Atheism for Lent: A mystic’s view

Doing Pete Rollins “Atheism for Lent” again, at least cursorily (it is, after all, the fifth time…) we got, again, to Anselm’s “proof” of God, which is in a week otherwise largely populated by mystics. Like most “proofs of God” it sticks in my craw, and particularly so as it’s presented as the argument of a mystic – and as far as I can see, Anselm wasn’t a mystic, he was a philosopher. It is supremely a philosopher’s argument. The course quotes from Anselm’s “Proslogion”:-
Therefore, Lord, who grant understanding to faith, grant me that, in so far as you know it beneficial, I understand that you are as we believe and you are that which we believe. Now we believe that you are something than which nothing greater can be imagined.Then is there no such nature, since the fool has said in his heart: God is not? But certainly this same fool, when he hears this very thing that I am saying – something than which nothing greater can be imagined – understands what he hears; and what he understands is in his understanding, even if he does not understand that it is. For it is one thing for a thing to be in the understanding and another to understand that a thing is.For when a painter imagines beforehand what he is going to make, he has in his understanding what he has not yet made but he does not yet understand that it is. But when he has already painted it, he both has in his understanding what he has already painted and understands that it is.Therefore even the fool is bound to agree that there is at least in the understanding something than which nothing greater can be imagined, because when he hears this he understands it, and whatever is understood is in the understanding.And certainly that than which a greater cannot be imagined cannot be in the understanding alone. For if it is at least in the understanding alone, it can be imagined to be in reality too, which is greater. Therefore if that than which a greater cannot be imagined is in the understanding alone, that very thing than which a greater cannot be imagined is something than which a greater can be imagined. But certainly this cannot be. There exists, therefore, beyond doubt something than which a greater cannot be imagined, both in the understanding and in reality.

Leaving aside the plethora of well known objections to ontological arguments (assuming this to be an ontological argument, which Pete contests, though some of them do seem to me to bite on this argument whatever it actually is), mystics do not, it seems to me, start from general characteristics ascribed to God and then apply logic, they attempt to describe their experience of God (and fail to do so in any rigorous way; poetic expressions are perhaps most successful). OK, some allow many preconceptions to slip into their descriptions, but inasmuch as they tend to the apophatic (and it’s a very strong tendency) that just indicates that whatever they write about the experience, it fails to catch the fullness of that experience.

It’s from that standpoint that I start by asking why Anselm starts by defining God as “something than which nothing greater can be imagined”. I wouldn’t be writing about theology and spirituality were it not for mystical experience, and in particular a peak experience when I was 14. Before that, I was an evangelical atheist.

So, that isn’t an assumption about God which I make. The only warranted assumption, it seems to me, is that this undefined something which many other mystics refer to as “God” is the cause and/or subject of mystical experience. Other statements about God must relate to some aspect of that experience, insofar as that aspect is common to all mystics, surely?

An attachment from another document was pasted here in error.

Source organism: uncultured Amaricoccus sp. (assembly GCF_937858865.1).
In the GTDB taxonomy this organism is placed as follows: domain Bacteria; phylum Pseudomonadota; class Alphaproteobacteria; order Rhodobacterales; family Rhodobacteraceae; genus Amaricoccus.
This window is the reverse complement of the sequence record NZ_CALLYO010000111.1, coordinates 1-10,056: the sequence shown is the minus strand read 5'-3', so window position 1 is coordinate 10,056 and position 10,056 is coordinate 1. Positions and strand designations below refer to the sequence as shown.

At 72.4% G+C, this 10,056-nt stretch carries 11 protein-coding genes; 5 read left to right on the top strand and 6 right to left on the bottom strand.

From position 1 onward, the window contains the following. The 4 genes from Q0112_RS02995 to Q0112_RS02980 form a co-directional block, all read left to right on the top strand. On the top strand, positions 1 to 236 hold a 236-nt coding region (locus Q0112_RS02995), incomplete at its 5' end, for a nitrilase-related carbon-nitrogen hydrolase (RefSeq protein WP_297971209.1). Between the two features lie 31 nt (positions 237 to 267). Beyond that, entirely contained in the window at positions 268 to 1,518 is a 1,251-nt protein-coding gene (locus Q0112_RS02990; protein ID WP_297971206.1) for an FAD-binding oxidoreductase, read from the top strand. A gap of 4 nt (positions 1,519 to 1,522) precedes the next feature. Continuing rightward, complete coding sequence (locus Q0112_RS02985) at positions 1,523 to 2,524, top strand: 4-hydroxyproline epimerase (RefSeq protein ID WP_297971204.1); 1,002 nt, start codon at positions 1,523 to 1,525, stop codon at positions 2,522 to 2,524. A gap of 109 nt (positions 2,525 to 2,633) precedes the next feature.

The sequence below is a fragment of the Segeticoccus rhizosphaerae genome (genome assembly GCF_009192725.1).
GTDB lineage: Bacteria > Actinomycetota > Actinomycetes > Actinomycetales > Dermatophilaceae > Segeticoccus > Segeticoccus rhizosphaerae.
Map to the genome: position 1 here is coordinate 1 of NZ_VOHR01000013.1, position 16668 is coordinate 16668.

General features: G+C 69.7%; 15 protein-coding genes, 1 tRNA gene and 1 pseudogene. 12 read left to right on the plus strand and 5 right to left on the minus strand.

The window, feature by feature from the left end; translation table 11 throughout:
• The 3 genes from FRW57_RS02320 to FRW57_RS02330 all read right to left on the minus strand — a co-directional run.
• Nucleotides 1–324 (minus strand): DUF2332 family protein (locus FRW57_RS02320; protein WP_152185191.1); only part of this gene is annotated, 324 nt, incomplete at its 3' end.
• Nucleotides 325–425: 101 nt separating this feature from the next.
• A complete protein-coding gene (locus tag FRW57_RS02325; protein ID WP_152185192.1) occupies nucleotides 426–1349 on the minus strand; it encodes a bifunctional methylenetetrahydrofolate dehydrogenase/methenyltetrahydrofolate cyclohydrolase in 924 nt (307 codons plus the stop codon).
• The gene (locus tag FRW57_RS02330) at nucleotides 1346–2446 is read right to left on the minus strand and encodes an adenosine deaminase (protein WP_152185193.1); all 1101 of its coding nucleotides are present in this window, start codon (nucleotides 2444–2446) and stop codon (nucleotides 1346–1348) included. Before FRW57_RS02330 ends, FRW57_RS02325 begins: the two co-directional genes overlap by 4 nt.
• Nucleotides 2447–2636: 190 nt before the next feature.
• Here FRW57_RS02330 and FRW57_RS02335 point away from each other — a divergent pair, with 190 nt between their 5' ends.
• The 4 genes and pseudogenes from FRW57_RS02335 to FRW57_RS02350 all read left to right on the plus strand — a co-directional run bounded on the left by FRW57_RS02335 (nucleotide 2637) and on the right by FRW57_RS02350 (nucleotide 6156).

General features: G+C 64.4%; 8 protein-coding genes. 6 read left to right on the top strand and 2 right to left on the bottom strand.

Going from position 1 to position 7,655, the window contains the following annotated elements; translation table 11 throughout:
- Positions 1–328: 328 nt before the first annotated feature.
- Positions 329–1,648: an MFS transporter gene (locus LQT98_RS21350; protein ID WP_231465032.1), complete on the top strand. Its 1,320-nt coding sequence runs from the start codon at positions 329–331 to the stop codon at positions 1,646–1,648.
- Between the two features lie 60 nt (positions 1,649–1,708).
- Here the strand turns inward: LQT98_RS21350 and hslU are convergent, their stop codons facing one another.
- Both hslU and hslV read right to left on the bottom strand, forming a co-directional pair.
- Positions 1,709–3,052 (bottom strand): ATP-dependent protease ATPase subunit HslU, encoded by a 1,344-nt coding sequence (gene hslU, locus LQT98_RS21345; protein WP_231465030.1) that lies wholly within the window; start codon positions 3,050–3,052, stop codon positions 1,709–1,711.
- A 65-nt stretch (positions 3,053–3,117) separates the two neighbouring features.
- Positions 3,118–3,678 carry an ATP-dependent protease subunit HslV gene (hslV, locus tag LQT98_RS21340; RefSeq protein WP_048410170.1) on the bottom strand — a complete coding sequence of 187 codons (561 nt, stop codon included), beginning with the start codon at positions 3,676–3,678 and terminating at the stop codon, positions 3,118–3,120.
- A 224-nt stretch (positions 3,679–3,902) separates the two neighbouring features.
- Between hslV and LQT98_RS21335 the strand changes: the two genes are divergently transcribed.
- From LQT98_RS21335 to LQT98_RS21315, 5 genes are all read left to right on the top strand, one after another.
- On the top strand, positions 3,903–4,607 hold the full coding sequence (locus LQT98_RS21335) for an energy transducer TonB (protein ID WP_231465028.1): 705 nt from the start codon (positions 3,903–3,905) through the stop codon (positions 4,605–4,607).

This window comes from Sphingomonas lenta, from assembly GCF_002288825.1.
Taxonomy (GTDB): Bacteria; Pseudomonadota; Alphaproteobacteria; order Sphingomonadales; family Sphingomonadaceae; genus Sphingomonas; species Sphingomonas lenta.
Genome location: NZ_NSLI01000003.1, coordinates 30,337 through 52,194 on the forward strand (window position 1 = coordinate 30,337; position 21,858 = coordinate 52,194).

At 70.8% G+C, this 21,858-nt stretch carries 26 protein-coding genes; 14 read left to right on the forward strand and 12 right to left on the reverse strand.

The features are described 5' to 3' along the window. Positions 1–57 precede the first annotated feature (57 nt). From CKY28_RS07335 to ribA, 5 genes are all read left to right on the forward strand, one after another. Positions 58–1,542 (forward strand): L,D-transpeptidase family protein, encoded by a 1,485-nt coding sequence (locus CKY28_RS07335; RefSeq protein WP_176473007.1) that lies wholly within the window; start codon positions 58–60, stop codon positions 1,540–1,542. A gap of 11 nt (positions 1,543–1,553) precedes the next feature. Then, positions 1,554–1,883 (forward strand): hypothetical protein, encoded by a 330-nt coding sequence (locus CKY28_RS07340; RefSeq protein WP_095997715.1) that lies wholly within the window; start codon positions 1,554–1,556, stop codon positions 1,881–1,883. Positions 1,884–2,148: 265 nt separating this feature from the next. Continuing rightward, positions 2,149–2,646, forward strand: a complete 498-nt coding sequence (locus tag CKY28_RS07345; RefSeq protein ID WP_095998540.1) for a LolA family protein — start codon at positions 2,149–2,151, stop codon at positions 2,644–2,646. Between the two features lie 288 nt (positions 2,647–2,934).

Yes, experience indicates (via a powerful feeling) that God is very great indeed, but my mind is, I find, incapable of grasping anything really large – for instance, I can only hold an image of a very few things in my mind at the same time (frankly, I have problems with more than about ten unless they’re just points), and my ability to hold an idea of distance in my mind is constrained by how far I can see. Anything larger than that has to be the result of applying this “more than” concept. And I can do that ad infinitum, as in Euclid’s proof that there is no largest prime number. Indeed, it is really only by a combination of this principle and the fact that we have coined a word to express a thousand million that I can understand the wealth of a billionaire at all. I can’t hold even a hundred things in my mind at the same time, far less a thousand, million or billion.

This means, from my point of view, that I can think in a way referring to a possible billion without actually conceiving of a billion, and it seems to me that Anselm’s argument fails on that basis – I can conceive the possibility of something greater than I can conceive, but I have not thereby actually conceived something greater than I can conceive, just as I can conceive the possibility of a billion without actually conceiving a billion in any real sense.

The course also quotes Emil Cioran, a Rumanian philosopher and student of at least Western mystics. Part of that quote (from The Temptation to Exist reads “Refractory by vocation, rampant in their prayers, the mystics play with heaven, trembling the while. The Church has degraded them to the rank of supernatural mendicants so that, wretchedly civilized, they might serve as “models.” Yet we know that both in their lives and in their writings they were phenomena of nature and that no worse disaster could happen to them than to fall into the hands of the priests. Our duty is to wrest them away: only at this price could Christianity still admit even a hint of duration. When I call them “phenomena of nature,” I am not claiming that their “health” was foolproof. We know that they were sick. But disease acted upon them like a goad, like a factor of excess. By sickness, they aimed at another genre of vitality than ours. Peter of Alcantara managed to sleep no more than one hour a night: was this not a sign of strength? And they were all strong, for they destroyed their bodies only in order to derive a further power from them. We think of them as gentle; no beings were tougher. What is it they propose? The virtues of disequilibrium. Avid for every kind of wound, hypnotized by the unwonted, they have undertaken the conquest of the only fiction worth the trouble; God owes them everything: his glory, his mystery, his eternity. They lend existence to the inconceivable, violate Nothing in order to animate it : how could gentleness accomplish such an exploit?